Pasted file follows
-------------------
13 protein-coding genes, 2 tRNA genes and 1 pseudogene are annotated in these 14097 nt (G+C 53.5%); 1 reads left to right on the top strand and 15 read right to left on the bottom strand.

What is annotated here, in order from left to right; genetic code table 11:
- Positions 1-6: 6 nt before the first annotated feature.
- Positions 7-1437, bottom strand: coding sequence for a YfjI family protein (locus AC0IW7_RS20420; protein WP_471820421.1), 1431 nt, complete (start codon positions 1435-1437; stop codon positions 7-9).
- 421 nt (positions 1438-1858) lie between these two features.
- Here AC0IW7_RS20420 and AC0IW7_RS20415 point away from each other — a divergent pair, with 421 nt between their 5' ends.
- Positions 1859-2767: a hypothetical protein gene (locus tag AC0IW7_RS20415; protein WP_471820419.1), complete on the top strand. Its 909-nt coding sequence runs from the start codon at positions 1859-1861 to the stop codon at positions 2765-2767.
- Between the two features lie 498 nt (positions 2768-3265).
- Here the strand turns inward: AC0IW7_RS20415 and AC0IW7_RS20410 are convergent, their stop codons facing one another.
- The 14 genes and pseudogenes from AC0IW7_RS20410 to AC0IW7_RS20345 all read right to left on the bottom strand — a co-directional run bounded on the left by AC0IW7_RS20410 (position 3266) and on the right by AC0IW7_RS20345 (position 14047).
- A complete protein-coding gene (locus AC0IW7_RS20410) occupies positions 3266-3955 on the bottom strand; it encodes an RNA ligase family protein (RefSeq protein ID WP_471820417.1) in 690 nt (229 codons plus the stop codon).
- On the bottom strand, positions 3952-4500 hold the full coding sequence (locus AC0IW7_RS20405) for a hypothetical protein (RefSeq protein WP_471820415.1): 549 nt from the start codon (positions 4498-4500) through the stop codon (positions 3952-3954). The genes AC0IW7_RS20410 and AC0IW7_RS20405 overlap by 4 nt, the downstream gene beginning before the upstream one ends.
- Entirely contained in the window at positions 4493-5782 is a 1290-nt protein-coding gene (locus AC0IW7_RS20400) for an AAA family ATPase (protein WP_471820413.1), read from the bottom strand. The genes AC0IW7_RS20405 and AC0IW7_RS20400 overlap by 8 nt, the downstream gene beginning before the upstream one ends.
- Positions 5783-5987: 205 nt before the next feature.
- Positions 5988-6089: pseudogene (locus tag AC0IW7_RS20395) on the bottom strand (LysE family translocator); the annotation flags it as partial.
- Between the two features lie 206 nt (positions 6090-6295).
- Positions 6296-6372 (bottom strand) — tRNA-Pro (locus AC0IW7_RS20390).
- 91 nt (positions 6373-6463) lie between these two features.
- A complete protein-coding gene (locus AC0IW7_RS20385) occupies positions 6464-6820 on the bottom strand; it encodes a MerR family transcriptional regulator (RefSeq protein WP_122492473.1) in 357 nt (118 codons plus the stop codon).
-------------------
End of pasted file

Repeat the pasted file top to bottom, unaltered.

13 protein-coding genes, 2 tRNA genes and 1 pseudogene are annotated in these 14097 nt (G+C 53.5%); 1 reads left to right on the top strand and 15 read right to left on the bottom strand.

What is annotated here, in order from left to right; genetic code table 11:
- Positions 1-6: 6 nt before the first annotated feature.
- Positions 7-1437, bottom strand: coding sequence for a YfjI family protein (locus AC0IW7_RS20420; protein WP_471820421.1), 1431 nt, complete (start codon positions 1435-1437; stop codon positions 7-9).
- 421 nt (positions 1438-1858) lie between these two features.
- Here AC0IW7_RS20420 and AC0IW7_RS20415 point away from each other — a divergent pair, with 421 nt between their 5' ends.
- Positions 1859-2767: a hypothetical protein gene (locus tag AC0IW7_RS20415; protein WP_471820419.1), complete on the top strand. Its 909-nt coding sequence runs from the start codon at positions 1859-1861 to the stop codon at positions 2765-2767.
- Between the two features lie 498 nt (positions 2768-3265).
- Here the strand turns inward: AC0IW7_RS20415 and AC0IW7_RS20410 are convergent, their stop codons facing one another.
- The 14 genes and pseudogenes from AC0IW7_RS20410 to AC0IW7_RS20345 all read right to left on the bottom strand — a co-directional run bounded on the left by AC0IW7_RS20410 (position 3266) and on the right by AC0IW7_RS20345 (position 14047).
- A complete protein-coding gene (locus AC0IW7_RS20410) occupies positions 3266-3955 on the bottom strand; it encodes an RNA ligase family protein (RefSeq protein ID WP_471820417.1) in 690 nt (229 codons plus the stop codon).
- On the bottom strand, positions 3952-4500 hold the full coding sequence (locus AC0IW7_RS20405) for a hypothetical protein (RefSeq protein WP_471820415.1): 549 nt from the start codon (positions 4498-4500) through the stop codon (positions 3952-3954). The genes AC0IW7_RS20410 and AC0IW7_RS20405 overlap by 4 nt, the downstream gene beginning before the upstream one ends.
- Entirely contained in the window at positions 4493-5782 is a 1290-nt protein-coding gene (locus AC0IW7_RS20400) for an AAA family ATPase (protein WP_471820413.1), read from the bottom strand. The genes AC0IW7_RS20405 and AC0IW7_RS20400 overlap by 8 nt, the downstream gene beginning before the upstream one ends.
- Positions 5783-5987: 205 nt before the next feature.
- Positions 5988-6089: pseudogene (locus tag AC0IW7_RS20395) on the bottom strand (LysE family translocator); the annotation flags it as partial.
- Between the two features lie 206 nt (positions 6090-6295).
- Positions 6296-6372 (bottom strand) — tRNA-Pro (locus AC0IW7_RS20390).
- 91 nt (positions 6373-6463) lie between these two features.
- A complete protein-coding gene (locus AC0IW7_RS20385) occupies positions 6464-6820 on the bottom strand; it encodes a MerR family transcriptional regulator (RefSeq protein WP_122492473.1) in 357 nt (118 codons plus the stop codon).